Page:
Posts Tagged ‘Retro’

Fluffy Fluffy News! Toonstruck Arrives On GOG

It's been a while, friends -The Phantom Alt-Texter

It bothers me to my core that Toonstruck is not a more widely remembered and adored ’90s adventure. It deserves to be celebrated alongside LucasArts and Sierra, and yet so often goes forgotten. Thankfully, attention is being drawn to it once more as it finally arrives in GOG’s collection. It’s brilliant! You should play it.

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Dispense 4K Screenshots: Remembering Rogue Trooper

2006’s Rogue Trooper, an adaptation of the 2000AD comic, isn’t the first game off anyone’s lips, unless they’re specifically talking about 2000AD games which were pretty good but no-one remembers them. But I remember Rogue Trooper. I was all about 2000AD at a certain point in my life, enough so that an attachment to the holy trinity – Dredd, Johnny Alpha, Rogue Trooper – will stay with me for life. But while Dredd vs. Death seemed like a hollow disservice to the character and his world, Rogue Trooper was a very straightforward game which just nailed it, and took me right back to why I used to love the surly blue guy. It is not a classic. But it is an extremely well-judged action game that is extremely true to its source material. I like it a lot. No-one’s ever going to celebrate it.

So I will.

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Triple Dose Of Double Dragon Now On Steam And GOG

I can’t help but feel that DotEmu, the publisher behind new Double Dragon re-releases, have missed a trick. Triple Dragon, anyone? Why, you could even apply a little arithmetic and go with Sextuple Dragon to spice the series up a bit.

Still, even if you disagree with their naming policy, you’ve got to give DotEmu a pat on the back for continuing to port numerous retro games to the PC. Double Dragon Trilogy is available now on GOG for £3.19 or on Steam for £3.83.

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AvP Retro: A Stand-Up Fight Or Another Bughunt

Every Sunday, we reach deep into Rock, Paper, Shotgun’s 141-year history to pull out one of the best moments from the archive. This week, Alec’s 2007 celebration of the real meaning of Aliens, in (the original) Aliens versus Predator.

Like every good geek, I have a favourite gaming moment. It’s in Aliens Versus Predator, a vintage but oft-forgotten first-person shooter that gets mentioned by my games-hack peers about as often as the Pope says “are you sure this hat makes God happy?”

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Remembering Microsoft’s Finest Gaming Hour: Skifree

noooooooooooooooooooooooooooo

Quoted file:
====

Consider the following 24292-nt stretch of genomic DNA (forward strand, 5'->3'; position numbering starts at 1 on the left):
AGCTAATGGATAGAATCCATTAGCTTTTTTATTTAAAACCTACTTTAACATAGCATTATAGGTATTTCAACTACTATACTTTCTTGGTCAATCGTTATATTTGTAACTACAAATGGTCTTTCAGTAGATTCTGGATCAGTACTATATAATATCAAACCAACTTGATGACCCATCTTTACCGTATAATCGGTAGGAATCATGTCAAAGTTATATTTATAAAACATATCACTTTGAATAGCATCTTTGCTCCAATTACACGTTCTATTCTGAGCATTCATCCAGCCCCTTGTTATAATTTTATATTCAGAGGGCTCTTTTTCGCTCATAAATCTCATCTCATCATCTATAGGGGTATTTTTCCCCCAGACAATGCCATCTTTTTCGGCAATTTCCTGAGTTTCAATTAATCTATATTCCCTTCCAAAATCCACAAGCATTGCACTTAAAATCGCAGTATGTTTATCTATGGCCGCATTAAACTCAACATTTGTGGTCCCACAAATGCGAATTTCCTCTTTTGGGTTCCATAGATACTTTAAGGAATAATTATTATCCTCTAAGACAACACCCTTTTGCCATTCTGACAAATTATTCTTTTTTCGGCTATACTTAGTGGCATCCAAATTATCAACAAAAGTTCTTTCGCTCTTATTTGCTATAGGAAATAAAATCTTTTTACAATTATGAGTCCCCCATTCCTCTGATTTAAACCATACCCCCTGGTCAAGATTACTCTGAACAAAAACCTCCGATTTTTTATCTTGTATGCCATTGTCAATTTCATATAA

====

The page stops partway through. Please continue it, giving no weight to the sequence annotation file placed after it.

Every Sunday, we reach deep into Rock, Paper, Shotgun’s 141-year history to pull out one of the best moments from the archive. This week, Alec’s 2009 retrospective of Microsoft oddity Skifree.

Why? Why does he want to eat me? What did I ever do to him?

I’m just skiing, man. I’m not a threat to him or his people. I can’t believe I taste that great, underneath this garish windcheater and plastic boots. I’m certainly not going to replace all the calories he spends chasing me down a frozen mountain slope at about 90mph. He wants to eat me because he’s just a massive bastard. There’s no other possible explanation.

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Remembering King Of Dragon Pass

King of Dragon Pass was first released on PC in 1999, but its mixture of strategy, management and RPG, and its focus on offering the player meaningful choices at every turn, was sadly overlooked at the time. We asked Sin Vega to explain why you should still play the game today.

We’ve all dreamt about ruling over a tribe, right? And let’s be honest with ourselves, it’s not really about the feasting, the comely milkmaids, or even the apocryphal helmets. No. It’s about the decisions.

There you are, lounging regally and probably inebriated on your throne, and in come some people with a complaint. “Urgrim stole my axe!”, shouts one. “That’s a bastard lie,” screams Presumably Ugrim, kicking over a nearby cow, “you’re just jealous of my fabulous beard!”. Wearily, you motion to your advisors, who tell you all about these two, what’s really going on, what the laws say you can do, and that you could at least limit yourself to only drinking from one flagon at a time when the people are watching.

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Shiverweirds: The Moment You Remember An Old Game

A few weeks back I was writing about the disappointing reincarnation of Shadowgate, and in it mentioned the phenomenon of how screenshots of certain games from my past have great power. Obviously seeing a shot of a fondly remembered game brings with it nostalgic pleasure, perhaps even associated memories, and is always a treat. But when it’s a game you’d forgotten you loved – perhaps because it was from so early on in your childhood, or perhaps because your brain had to make room for more phone numbers or something – the reaction to seeing it once again can be something far more powerful.

For me, there’s a dizzying rush, as well buried memories suddenly burst to the surface, images whizzing past my eyes of where I might have been sat, how old I was, who I was with. It can be a wonderful, spinny feeling. So I’m going to see if I can offer that to you today.

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